horror and science fiction DVD and movie reviews and previews from curledupdvd.com - curled up with a good dvd
Blu-ray reviews and previews from curledupdvd.com - curled up with a good dvd
DVD reviews, previews and info - blu-ray
  action movies on DVD
  animation on DVD
  art house and international / foreign language films on DVD
  comedies on DVD
  documentaries on DVD
  dramas on DVD
  children's and family DVDs
  horror and sci-fi on DVD
  suspense on DVD
  television series on DVD
  Blu-ray DVD reviews


Betty Blue: The Original Theatrical Release - Blu-ray / drama DVD / arthouse and international DVD / foreign language DVD review
BETTY BLUE: THE ORIGINAL THEATRICAL RELEASE Not rated by the Motion Picture Association of America curledupdvd.com rating: 3 1/2 stars
Featuring: Jean-Hugues Anglade, Beatrice Dalle, Consuelo de Haviland, Gerard Darmon, Clementine Celarie
Director: Jean-Jacques Beineix Studio: Cinema Libre
DVD release: 26 April 2011 Runtime: 116 min. (1 disc)
Format: Color, NTSC, Widescreen
DVD features: 1080i, Aspect ratio (1.67:1), Audio tracks (Dolby Digital 2.0 - French), Subtitles (English), Director interview

*Betty Blue* Betty Blue is still the contemporary, funny, tragic, and edgily Shakespearian film it has always been. Since its original theatrical release in 1986, the film has appeared in two forms: the theatrical cut (as here) and the director's or extended cut. If you haven't seen one or both, drop everything and hie thee to a media center. You may be well lacking in a critical trans-generational document attesting to the power of love.

For those who are returnees, first, then, the DVD review. There's nothing new here. Heavy sigh. There's a wide consensus that the image transfer in this Blu-ray version is only marginally superior to the SD version from the 1990s; the audio quality is highly decent but not the crystalline entity some have been hoping for (it's compressed Dolby). More, other than an interview with the director, there are no extras to speak of. Why didn't Cinema Libre at least include the extended cut on this high-capacity-format disc? Net result of this analysis is minus a half-star's for unnecessary teeth-grinding.

This disc is nevertheless worth the price of admission: the image is great (if, as the reviewer on blu-ray.com points out, not very filmic), the music is hard to beat (we are talking a classic sound track by Gabriel Yared here; most viewers simply float away on the music and their own private amygdala upon first viewing), the subtitles are truly legible and the translation is (still) great.

And, after five or six viewings, Betty Blue is still a tear-jerker that comes with an emotional sturm und drang that leaves me listless, pacing, laughing a bit madly, ruminating, and making life decisions as if I were still twenty-something--for up to several weeks now. This mutha packs a bardic punch, precisely why it has a tenacious cult: here's a movie that tells the truth, however vampiric or cannibalistic. You know, like one of them wise-guy plays. Reality bites, the truth hurts, while tempestuous life sucks blood, memory, and attention span -- if not nearly enough calories.

Lovely Betty (Béatrice Dalle) is disintegrating. Smart, intoxicatingly attentive, funny, quirky, and gravitationally powerful in her desire to be naked, Betty is rapidly losing her mind. She lives with Zorg (Jean-Hugues Anglade), the perfect foil and her protector nonpareil - except that he cannot protect her, heal her, nor envelop her and keep her from harm. Her impetus is too great: she is an irresistible force and he is merely a better man; Zorg in no way, to my eye, represents the implacable, the immovable. Time and again he is buffeted, battered aside. His every envelop is by her pushed, punctured, exploded. Betty comes to abide with Zorg, a fixit guy on the coast of southern France. They soon exit right, running hand in hand, their cottage-on-stilts deserted in flames behind them in an unforgettable image inspired by Betty's madness.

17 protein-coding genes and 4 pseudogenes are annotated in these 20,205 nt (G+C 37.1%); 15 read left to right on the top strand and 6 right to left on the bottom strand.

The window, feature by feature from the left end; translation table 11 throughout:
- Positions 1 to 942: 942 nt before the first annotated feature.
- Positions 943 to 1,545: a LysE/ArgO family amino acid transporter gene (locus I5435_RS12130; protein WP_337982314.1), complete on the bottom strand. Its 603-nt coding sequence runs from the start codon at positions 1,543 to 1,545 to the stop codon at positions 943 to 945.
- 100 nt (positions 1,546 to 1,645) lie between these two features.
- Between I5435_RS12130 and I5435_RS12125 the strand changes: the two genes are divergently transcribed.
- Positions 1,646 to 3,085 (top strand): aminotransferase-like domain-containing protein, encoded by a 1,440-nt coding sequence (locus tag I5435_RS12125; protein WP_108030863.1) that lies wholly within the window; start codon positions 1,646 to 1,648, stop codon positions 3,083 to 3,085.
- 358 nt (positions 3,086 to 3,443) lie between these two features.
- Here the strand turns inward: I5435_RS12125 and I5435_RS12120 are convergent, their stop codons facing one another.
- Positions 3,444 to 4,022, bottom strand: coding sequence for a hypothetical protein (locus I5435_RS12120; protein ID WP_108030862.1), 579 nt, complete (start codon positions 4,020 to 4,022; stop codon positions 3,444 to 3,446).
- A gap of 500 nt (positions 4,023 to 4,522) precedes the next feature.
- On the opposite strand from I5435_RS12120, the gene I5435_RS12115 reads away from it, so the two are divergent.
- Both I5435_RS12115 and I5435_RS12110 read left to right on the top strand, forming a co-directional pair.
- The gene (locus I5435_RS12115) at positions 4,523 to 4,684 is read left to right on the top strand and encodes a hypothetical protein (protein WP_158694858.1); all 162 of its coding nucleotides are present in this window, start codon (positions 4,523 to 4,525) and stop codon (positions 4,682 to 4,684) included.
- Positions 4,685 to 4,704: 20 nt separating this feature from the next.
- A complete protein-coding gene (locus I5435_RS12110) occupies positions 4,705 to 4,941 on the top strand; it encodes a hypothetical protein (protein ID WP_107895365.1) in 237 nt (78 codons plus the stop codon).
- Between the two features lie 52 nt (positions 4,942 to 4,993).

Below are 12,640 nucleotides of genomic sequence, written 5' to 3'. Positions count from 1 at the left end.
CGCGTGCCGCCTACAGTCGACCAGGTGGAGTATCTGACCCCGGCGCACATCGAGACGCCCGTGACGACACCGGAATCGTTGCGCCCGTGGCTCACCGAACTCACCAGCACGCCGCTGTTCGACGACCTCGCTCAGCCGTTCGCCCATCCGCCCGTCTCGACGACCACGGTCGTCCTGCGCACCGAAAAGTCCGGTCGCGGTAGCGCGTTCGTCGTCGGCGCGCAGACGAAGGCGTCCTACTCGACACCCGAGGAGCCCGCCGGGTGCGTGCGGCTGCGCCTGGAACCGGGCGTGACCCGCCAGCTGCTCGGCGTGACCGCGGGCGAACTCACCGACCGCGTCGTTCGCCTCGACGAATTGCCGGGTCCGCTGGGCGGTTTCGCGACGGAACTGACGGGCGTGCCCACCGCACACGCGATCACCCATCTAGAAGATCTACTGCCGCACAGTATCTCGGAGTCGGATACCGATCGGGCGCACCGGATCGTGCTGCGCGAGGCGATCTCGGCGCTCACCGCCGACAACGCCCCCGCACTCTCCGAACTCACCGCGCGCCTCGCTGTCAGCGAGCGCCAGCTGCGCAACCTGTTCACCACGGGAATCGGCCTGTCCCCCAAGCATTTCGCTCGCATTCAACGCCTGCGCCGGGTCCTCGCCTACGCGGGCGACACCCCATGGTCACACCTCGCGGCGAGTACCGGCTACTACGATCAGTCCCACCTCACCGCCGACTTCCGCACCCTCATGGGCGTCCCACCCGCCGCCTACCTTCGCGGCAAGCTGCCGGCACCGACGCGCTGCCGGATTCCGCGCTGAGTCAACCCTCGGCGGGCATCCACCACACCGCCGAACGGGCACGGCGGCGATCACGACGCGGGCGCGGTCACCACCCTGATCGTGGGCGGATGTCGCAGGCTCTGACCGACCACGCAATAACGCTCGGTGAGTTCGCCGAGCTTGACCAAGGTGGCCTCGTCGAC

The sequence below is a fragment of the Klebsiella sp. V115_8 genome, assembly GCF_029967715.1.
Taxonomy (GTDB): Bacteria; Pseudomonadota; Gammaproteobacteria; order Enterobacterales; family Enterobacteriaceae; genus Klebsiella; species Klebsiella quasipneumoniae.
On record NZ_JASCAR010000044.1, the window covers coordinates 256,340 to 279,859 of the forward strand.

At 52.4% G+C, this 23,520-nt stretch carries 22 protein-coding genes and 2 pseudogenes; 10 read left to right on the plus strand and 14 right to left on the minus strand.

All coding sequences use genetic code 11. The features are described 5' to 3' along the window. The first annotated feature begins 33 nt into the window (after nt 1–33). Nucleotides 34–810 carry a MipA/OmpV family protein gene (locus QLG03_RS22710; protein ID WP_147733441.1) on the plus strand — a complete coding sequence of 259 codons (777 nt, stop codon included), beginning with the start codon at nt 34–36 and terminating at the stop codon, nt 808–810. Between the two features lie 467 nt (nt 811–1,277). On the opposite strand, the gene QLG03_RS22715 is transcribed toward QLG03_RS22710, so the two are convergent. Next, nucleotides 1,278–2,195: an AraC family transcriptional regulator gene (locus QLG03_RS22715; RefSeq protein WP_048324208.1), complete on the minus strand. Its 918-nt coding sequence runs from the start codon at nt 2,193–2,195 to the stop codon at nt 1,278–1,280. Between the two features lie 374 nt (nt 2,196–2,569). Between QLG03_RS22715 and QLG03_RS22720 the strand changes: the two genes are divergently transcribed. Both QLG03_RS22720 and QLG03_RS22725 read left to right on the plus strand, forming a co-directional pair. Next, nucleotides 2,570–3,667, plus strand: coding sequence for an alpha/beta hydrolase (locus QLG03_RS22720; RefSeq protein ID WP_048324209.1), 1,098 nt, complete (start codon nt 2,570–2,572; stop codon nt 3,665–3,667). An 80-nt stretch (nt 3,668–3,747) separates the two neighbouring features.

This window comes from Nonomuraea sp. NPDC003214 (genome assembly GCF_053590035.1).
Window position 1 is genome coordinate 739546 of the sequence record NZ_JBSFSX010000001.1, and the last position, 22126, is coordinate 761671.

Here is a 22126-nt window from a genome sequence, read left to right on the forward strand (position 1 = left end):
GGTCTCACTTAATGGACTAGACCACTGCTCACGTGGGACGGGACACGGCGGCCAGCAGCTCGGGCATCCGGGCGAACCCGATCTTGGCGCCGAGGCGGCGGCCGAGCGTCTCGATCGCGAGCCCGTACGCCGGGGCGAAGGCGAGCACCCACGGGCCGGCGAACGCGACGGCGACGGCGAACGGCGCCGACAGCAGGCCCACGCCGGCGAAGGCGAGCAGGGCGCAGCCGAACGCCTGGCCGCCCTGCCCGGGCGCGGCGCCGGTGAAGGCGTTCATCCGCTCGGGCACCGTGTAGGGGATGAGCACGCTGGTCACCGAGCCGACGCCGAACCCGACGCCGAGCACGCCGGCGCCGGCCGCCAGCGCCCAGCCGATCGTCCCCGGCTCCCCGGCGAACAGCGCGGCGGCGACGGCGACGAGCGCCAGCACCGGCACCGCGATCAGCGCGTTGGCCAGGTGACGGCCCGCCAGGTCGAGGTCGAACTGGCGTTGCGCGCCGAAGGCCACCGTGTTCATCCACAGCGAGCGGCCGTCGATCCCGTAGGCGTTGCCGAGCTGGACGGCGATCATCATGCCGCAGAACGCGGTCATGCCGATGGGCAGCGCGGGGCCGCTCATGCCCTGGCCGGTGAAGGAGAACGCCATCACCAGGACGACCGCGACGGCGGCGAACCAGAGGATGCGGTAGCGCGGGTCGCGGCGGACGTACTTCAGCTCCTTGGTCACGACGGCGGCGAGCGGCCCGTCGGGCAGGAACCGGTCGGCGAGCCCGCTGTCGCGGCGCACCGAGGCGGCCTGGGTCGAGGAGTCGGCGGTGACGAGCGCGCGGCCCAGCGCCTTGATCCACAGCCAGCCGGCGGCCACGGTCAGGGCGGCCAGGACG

Betty Blue's narrative course is a zigzag, a seesaw; heart-breaking. Hear me: the film's trajectory is in the end redemptive so, you viewers warned away from this magnificent piece of storytelling -- with its perfect performances, beautiful photography, and stunning music -- by others concerned only for their own emotional tranquility -- need not fear: you will be redeemed. You might have a hang over -- the blues for a day, maybe two, like I did first or second time in -- but you'll wake up grimmer, wiser, and cracking a deeper sort of joke than you did before you went in. Or maybe you'll just write unforgettably deeply unfathomable sentences troubled, as always, with the vagrancy of grammar and agency coupling with the frottable slipperiness of actionable reality.

At 110+ minutes running time for the theatrical version, I think that's plenty. Betty Blue is a work of art that returns a potent payout. There are those who extol the virtues of the three-hour-long extended version, with all that added pain, but I am not one of them. Still, it's good to have doses (betcha better watch for Cinema Libre's extended-cut release) and it's good to be able to come back to Betty Blue.
  buy this DVD now or browse millions of other great products at amazon.com
reviewed by Brian Charles Clark
    action | animation | art house/international | comedy | documentary | drama | family | horror/sci-fi | suspense | television    
    browse DVDs alphabetical by title    
    contact | home